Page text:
Based on information available as of Oct. 23, 2022 from PitchBook Data, Inc., consumer products closed deal activity continued to slow, contracting for the third consecutive quarter. Current economic challenges, including inflationary pressures and the resulting shift in consumer discretionary spending, growing concerns for a potential recession in 2023, as well as a challenging lending environment with heightened costs and scrutiny, point to continued uncertainty for the remainder of the year.
Consumer products companies that benefited throughout 2021 from robust consumer spending are left with an uncertain outlook as that spending shifts away from discretionary goods and more towards services and lower price points on non-discretionary goods. With consumers maintaining more than $1.5 trillion in excess savings compared with January 2020, the resources are available for consumers to utilize, however with growing fears of a 2023 recession, continued consumer retrenchment is possible. Additionally, the ongoing actions of the Federal Reserve to tame inflation through hikes to the federal funds rate have also led to a tenuous lending environment.
That being said, there are still opportunistic cash-flush buyers and attractive assets available that display strong operational capabilities with sustained growth. In addition, we expect to see continued asset sales as companies reevaluate their brand portfolios and optimize their routes to market. The economic uncertainty and cautious capital markets will place greater scrutiny on sellers to fully demonstrate the viability of their equity stories to investors and will drive investors to reevaluate long-term investment theses.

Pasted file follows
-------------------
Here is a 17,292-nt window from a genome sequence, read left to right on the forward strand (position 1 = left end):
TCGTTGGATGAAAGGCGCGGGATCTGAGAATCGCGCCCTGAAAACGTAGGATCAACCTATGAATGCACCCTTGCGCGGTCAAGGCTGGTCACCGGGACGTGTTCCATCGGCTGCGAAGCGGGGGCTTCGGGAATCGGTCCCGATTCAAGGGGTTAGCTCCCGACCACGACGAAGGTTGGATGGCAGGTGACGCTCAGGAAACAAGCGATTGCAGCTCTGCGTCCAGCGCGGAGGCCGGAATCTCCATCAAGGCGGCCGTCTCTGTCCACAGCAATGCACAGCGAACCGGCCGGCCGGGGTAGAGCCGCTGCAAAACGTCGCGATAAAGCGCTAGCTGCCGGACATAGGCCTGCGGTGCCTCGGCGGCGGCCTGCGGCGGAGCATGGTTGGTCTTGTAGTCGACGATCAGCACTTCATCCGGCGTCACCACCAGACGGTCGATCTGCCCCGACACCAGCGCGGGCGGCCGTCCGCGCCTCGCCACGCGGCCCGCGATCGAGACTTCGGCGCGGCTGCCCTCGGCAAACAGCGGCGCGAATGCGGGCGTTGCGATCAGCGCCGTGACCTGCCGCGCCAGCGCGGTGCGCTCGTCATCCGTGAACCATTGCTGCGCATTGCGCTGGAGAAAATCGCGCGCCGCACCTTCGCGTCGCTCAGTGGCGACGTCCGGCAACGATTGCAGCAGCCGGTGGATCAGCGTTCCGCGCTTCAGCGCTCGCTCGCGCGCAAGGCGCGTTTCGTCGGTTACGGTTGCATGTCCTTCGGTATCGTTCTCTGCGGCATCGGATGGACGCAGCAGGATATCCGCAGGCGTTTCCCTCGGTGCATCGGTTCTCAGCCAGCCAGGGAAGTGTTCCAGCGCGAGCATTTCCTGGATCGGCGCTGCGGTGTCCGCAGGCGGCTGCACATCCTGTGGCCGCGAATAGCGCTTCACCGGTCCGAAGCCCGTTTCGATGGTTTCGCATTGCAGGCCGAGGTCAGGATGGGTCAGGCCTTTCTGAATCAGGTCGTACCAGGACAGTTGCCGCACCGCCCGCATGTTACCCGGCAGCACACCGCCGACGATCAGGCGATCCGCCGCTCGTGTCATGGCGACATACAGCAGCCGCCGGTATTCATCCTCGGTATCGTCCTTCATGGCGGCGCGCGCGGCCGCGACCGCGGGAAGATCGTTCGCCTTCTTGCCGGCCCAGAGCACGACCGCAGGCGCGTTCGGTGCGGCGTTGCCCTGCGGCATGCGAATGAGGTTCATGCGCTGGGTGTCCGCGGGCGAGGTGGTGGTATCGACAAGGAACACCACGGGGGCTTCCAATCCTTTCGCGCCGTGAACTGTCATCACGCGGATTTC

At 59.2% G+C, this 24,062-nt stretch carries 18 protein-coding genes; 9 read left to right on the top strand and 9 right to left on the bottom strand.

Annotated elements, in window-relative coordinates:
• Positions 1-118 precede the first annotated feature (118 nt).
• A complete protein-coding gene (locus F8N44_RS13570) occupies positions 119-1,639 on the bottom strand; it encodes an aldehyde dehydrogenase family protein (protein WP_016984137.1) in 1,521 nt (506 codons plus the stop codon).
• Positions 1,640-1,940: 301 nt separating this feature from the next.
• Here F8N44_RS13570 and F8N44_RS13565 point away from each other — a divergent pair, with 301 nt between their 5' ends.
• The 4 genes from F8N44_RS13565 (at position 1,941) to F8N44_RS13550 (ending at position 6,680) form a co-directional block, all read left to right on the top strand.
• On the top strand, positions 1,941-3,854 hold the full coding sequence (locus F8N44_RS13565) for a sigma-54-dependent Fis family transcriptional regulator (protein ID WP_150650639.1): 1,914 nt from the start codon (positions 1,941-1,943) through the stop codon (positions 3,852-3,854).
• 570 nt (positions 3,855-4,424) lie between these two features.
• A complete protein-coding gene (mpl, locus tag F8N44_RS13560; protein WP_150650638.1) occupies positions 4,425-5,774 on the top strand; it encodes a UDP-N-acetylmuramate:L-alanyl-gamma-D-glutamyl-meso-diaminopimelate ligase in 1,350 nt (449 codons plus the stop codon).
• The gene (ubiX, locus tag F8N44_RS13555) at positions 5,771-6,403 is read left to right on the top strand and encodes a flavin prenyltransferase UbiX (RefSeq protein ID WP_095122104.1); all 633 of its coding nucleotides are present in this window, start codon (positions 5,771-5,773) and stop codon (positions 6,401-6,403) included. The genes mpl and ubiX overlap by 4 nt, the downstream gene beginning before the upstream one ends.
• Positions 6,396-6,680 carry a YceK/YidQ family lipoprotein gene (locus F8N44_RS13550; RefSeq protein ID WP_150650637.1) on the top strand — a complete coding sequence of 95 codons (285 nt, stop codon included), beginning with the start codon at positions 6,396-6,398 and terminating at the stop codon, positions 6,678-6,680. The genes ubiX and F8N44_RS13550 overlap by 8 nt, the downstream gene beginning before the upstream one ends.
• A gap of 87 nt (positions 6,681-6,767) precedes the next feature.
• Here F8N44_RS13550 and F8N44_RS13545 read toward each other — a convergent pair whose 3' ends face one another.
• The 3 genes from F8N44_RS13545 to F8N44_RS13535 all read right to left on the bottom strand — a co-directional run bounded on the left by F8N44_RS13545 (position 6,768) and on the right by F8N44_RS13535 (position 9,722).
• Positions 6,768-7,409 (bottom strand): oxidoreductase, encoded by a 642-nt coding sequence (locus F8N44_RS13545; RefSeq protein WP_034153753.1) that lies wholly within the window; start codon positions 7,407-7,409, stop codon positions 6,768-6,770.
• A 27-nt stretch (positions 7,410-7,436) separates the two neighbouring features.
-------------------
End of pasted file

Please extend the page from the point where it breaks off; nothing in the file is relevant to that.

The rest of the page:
Food and beverage
Food and beverage closed transactions continued to fall in the third quarter, albeit only slightly, as uncertainty of input costs, especially as food at home prices continue to run hot, increased 13.0% on a year-over-year basis in the September Consumer Price Index reading. Further, food inflation has continued to spread throughout the grocery store, affecting shelf-stable products in addition to price increases on outer aisle produce which has been a staple of grocery shopping since early in the pandemic. This is most evident in cereals and bakery product prices that increased 16.2% on a year-over-year basis in September 2022 versus a 2.7% increase one year ago. These factors and broader cost inflation have combined to strain purchases of non-essential products and have begun to drive consumers to trade down as cost pressures show little evidence of abating in the near term.
The third quarter was highlighted by the sale of Clif Bar & Company and General Mills’ sale of its Helper Main Meals and Suddenly Salad Side Dishes business, furthering the evidence emphasized over the last several quarters that convenient, better-for-you products continue to be a hot commodity for investors. Additionally, we still expect brands with a focus on better-for-you, better-for-all product offerings with strong customer connectivity to garner investor interest for the remainder of 2022 and beyond, especially as consumer behavior shifted towards these products throughout the pandemic. Further, companies that are capitalizing on consumer shopping habits by providing value offerings in a period of heightened financial uncertainty will be a focus of consumer dollars and resulting investor interest.